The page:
how about speaker sensitivity of 90, 4ohm impedence, 22x15x7.5 foot room with acoustical paneling, reference level loud and sometimes louder, and have a sub?

#10 of 15 Chu Gai

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Posted November 27 2002 - 06:47 PM

more power's not going to kill you and having it provides things like peace of mind, the ability to handle wide program material, future speaker choices, if there are any, tend to be non-issues as your amp can handle lower sensitivities with ease. As you're probably aware, the actual effective efficiency of a speaker is about 2 or so dB higher when played in a room. To continue, each doubling of power means your speaker will play 3 db louder. 2 watts gives you about 95, 4 watts gives 98, 8 watts gives 101...etc. I'd say if you had an amp or receiver that did around 200 watts, you'd probably be in good shape given the size of your room.

#11 of 15 Phil P

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Posted November 28 2002 - 01:57 AM

What if I changed the speakers to 8 ohm, 50 to 500 watt handling, with 91dB efficiency and left everything else the same? Also, should you have less powerful amplifiers for your surrounds as the surround speaker max handlings are generally less, or match the same amplifier power rating across the board?

#12 of 15 Chu Gai

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Posted November 28 2002 - 05:12 AM

i don't see where my earlier 'ballpark' answer would change signficicantly based upon your parameters. More likely than not, when you go to separate amps, they'll handle 8 or 4 ohms easily. 2 ohms can be problematical for some. Regarding your rear channels, you're correct that they require less power so if you went with say something like 200 wpc up front (including center channel), than the rears would be adequately handled by say 100 or so. If you're looking for a hard and fast # for wpc then I'm afraid there isn't any. to give you a little perspective on relating to dB from a practical perspective,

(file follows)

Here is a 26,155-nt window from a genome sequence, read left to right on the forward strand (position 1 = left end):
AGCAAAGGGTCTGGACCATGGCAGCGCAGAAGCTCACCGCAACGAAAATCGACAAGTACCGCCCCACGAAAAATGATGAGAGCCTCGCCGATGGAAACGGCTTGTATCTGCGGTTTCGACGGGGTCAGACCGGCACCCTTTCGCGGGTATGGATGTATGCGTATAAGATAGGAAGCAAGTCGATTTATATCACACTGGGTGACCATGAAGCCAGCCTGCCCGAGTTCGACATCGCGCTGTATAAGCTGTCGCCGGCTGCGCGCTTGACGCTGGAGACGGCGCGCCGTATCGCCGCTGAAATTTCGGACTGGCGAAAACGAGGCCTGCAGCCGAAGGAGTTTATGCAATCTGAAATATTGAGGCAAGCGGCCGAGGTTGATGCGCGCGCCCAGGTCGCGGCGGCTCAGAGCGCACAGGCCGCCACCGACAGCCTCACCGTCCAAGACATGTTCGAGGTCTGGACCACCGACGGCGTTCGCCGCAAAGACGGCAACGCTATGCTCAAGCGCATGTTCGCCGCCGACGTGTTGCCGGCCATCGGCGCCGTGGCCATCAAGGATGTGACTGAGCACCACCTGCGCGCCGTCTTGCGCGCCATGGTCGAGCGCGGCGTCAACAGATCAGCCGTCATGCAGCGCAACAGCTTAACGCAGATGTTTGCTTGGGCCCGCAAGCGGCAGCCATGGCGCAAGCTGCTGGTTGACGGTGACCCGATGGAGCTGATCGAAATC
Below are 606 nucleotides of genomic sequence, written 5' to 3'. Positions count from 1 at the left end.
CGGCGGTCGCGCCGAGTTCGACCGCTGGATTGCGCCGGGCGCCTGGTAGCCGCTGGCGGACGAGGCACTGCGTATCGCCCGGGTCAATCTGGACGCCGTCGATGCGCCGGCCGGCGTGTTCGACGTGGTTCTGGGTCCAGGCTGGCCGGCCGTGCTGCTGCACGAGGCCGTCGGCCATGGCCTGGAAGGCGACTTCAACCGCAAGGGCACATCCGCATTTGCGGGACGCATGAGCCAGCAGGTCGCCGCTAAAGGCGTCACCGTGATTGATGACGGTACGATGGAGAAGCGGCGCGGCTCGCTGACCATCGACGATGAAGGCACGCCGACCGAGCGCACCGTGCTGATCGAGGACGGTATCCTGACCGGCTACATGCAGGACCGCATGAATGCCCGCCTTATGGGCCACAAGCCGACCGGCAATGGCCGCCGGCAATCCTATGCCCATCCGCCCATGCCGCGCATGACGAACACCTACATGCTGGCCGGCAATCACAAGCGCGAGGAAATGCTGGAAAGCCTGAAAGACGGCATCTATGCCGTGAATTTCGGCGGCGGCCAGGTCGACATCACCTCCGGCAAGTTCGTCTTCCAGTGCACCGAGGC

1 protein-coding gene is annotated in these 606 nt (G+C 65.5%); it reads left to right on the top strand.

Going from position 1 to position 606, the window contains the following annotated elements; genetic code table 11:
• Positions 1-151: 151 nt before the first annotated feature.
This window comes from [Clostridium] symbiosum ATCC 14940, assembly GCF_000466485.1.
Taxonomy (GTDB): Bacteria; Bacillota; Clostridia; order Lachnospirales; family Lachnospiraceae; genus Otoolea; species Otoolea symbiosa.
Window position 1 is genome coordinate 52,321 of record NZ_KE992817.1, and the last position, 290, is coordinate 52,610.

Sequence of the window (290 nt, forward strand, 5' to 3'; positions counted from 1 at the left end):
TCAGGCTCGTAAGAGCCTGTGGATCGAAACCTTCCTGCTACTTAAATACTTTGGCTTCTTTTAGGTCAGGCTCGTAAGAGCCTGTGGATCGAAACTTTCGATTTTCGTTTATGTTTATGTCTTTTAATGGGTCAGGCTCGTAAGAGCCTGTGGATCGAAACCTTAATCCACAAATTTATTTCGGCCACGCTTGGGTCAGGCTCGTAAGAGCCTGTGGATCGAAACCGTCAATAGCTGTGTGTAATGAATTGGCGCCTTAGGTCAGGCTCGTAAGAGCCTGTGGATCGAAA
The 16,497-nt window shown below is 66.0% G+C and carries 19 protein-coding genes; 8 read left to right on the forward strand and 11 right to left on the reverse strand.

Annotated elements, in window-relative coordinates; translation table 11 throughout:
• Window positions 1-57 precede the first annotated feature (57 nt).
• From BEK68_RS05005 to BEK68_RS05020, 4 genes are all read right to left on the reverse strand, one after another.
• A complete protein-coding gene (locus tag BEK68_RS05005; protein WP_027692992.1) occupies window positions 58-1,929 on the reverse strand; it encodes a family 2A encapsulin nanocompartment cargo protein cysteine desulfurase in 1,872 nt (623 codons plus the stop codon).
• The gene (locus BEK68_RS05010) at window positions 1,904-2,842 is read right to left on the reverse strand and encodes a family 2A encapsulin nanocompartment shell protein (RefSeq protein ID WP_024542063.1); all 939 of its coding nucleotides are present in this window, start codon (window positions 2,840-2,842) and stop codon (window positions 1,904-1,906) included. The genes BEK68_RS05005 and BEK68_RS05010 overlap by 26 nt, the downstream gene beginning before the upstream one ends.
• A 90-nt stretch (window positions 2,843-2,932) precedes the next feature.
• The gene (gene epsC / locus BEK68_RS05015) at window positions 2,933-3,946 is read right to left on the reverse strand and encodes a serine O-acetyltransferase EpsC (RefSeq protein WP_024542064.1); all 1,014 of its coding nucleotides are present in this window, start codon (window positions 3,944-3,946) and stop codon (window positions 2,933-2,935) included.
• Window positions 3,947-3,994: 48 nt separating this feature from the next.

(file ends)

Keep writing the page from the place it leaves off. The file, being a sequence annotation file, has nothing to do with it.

180 dB: Rocket at take-off
140 dB: Jet engine at take-off
120 dB: Rock band
110 dB: Loud thunder
90 dB: City traffic
80 dB: Loud radio
60 dB: Ordinary conversation
30 dB: Very soft whisper

You won't go wrong more power but generally speaking you'll have to be prepared to pay for that headroom. Good luck.

#13 of 15 Phil P

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Posted November 28 2002 - 06:10 AM

Thanks for all the input.

#14 of 15 David Berry

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Posted November 28 2002 - 06:58 AM

Chu,

Good input with respect to the story. Kept me smiling throughout the read.

Phil,

As people have said, having a higher rated amp than what the speaker manufacturer calls for is not going to fry your speakers upon turning it on. The limiting factor for most people is that the cost gets high fast when purchasing good high output amps.

#15 of 15 Chu Gai

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Posted November 28 2002 - 07:17 AM

wouldn't you just love to pull that off at some snot-nose audio 'emporium'?? i sure would Posted Image